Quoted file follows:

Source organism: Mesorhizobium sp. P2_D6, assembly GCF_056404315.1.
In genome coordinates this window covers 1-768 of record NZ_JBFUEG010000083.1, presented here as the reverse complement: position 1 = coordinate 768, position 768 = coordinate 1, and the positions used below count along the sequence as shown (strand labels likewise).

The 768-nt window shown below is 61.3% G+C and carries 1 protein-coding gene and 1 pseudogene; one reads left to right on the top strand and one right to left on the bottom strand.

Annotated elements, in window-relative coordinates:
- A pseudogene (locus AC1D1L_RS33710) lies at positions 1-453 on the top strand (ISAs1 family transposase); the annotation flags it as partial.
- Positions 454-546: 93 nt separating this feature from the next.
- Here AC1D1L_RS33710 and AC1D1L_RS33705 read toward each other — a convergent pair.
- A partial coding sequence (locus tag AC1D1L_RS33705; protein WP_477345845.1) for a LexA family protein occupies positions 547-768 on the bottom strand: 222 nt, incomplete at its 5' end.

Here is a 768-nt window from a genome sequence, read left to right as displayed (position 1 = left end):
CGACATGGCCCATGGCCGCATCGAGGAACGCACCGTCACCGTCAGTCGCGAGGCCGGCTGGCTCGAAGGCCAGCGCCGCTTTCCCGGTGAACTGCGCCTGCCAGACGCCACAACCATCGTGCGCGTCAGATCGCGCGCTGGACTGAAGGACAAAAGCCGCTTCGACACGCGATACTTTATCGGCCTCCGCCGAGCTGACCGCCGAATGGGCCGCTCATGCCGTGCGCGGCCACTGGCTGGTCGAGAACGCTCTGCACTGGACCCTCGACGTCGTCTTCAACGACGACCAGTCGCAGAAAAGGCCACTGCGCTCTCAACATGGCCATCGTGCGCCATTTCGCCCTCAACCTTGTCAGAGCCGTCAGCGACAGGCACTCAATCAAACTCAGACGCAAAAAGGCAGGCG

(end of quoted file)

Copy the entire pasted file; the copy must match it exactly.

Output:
Source organism: Mesorhizobium sp. P2_D6, assembly GCF_056404315.1.
In genome coordinates this window covers 1-768 of record NZ_JBFUEG010000083.1, presented here as the reverse complement: position 1 = coordinate 768, position 768 = coordinate 1, and the positions used below count along the sequence as shown (strand labels likewise).

The 768-nt window shown below is 61.3% G+C and carries 1 protein-coding gene and 1 pseudogene; one reads left to right on the top strand and one right to left on the bottom strand.

Annotated elements, in window-relative coordinates:
- A pseudogene (locus AC1D1L_RS33710) lies at positions 1-453 on the top strand (ISAs1 family transposase); the annotation flags it as partial.
- Positions 454-546: 93 nt separating this feature from the next.
- Here AC1D1L_RS33710 and AC1D1L_RS33705 read toward each other — a convergent pair.
- A partial coding sequence (locus tag AC1D1L_RS33705; protein WP_477345845.1) for a LexA family protein occupies positions 547-768 on the bottom strand: 222 nt, incomplete at its 5' end.

Here is a 768-nt window from a genome sequence, read left to right as displayed (position 1 = left end):
CGACATGGCCCATGGCCGCATCGAGGAACGCACCGTCACCGTCAGTCGCGAGGCCGGCTGGCTCGAAGGCCAGCGCCGCTTTCCCGGTGAACTGCGCCTGCCAGACGCCACAACCATCGTGCGCGTCAGATCGCGCGCTGGACTGAAGGACAAAAGCCGCTTCGACACGCGATACTTTATCGGCCTCCGCCGAGCTGACCGCCGAATGGGCCGCTCATGCCGTGCGCGGCCACTGGCTGGTCGAGAACGCTCTGCACTGGACCCTCGACGTCGTCTTCAACGACGACCAGTCGCAGAAAAGGCCACTGCGCTCTCAACATGGCCATCGTGCGCCATTTCGCCCTCAACCTTGTCAGAGCCGTCAGCGACAGGCACTCAATCAAACTCAGACGCAAAAAGGCAGGCG